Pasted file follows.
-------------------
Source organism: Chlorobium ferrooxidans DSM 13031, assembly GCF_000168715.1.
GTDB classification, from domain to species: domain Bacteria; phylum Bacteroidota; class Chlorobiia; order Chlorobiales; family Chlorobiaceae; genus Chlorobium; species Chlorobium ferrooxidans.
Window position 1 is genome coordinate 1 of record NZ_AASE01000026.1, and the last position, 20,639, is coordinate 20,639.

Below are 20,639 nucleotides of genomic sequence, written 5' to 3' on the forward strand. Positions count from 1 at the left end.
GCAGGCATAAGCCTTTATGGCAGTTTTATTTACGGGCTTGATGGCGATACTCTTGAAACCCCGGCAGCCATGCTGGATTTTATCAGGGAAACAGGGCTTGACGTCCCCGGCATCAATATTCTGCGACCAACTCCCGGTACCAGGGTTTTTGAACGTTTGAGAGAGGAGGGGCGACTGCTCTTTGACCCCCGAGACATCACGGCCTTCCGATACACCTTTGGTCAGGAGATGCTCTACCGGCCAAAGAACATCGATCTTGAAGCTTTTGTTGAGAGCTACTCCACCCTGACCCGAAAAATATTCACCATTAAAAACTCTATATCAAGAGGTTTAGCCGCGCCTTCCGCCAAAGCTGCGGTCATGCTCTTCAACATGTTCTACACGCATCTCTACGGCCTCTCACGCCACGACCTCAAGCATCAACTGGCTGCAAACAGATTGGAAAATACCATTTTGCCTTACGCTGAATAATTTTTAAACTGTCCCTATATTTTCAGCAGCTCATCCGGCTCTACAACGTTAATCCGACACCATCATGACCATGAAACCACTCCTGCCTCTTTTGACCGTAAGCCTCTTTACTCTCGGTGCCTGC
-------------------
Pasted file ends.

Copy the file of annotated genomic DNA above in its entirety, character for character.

Source organism: Chlorobium ferrooxidans DSM 13031, assembly GCF_000168715.1.
GTDB classification, from domain to species: domain Bacteria; phylum Bacteroidota; class Chlorobiia; order Chlorobiales; family Chlorobiaceae; genus Chlorobium; species Chlorobium ferrooxidans.
Window position 1 is genome coordinate 1 of record NZ_AASE01000026.1, and the last position, 20,639, is coordinate 20,639.

Below are 20,639 nucleotides of genomic sequence, written 5' to 3' on the forward strand. Positions count from 1 at the left end.
GCAGGCATAAGCCTTTATGGCAGTTTTATTTACGGGCTTGATGGCGATACTCTTGAAACCCCGGCAGCCATGCTGGATTTTATCAGGGAAACAGGGCTTGACGTCCCCGGCATCAATATTCTGCGACCAACTCCCGGTACCAGGGTTTTTGAACGTTTGAGAGAGGAGGGGCGACTGCTCTTTGACCCCCGAGACATCACGGCCTTCCGATACACCTTTGGTCAGGAGATGCTCTACCGGCCAAAGAACATCGATCTTGAAGCTTTTGTTGAGAGCTACTCCACCCTGACCCGAAAAATATTCACCATTAAAAACTCTATATCAAGAGGTTTAGCCGCGCCTTCCGCCAAAGCTGCGGTCATGCTCTTCAACATGTTCTACACGCATCTCTACGGCCTCTCACGCCACGACCTCAAGCATCAACTGGCTGCAAACAGATTGGAAAATACCATTTTGCCTTACGCTGAATAATTTTTAAACTGTCCCTATATTTTCAGCAGCTCATCCGGCTCTACAACGTTAATCCGACACCATCATGACCATGAAACCACTCCTGCCTCTTTTGACCGTAAGCCTCTTTACTCTCGGTGCCTGC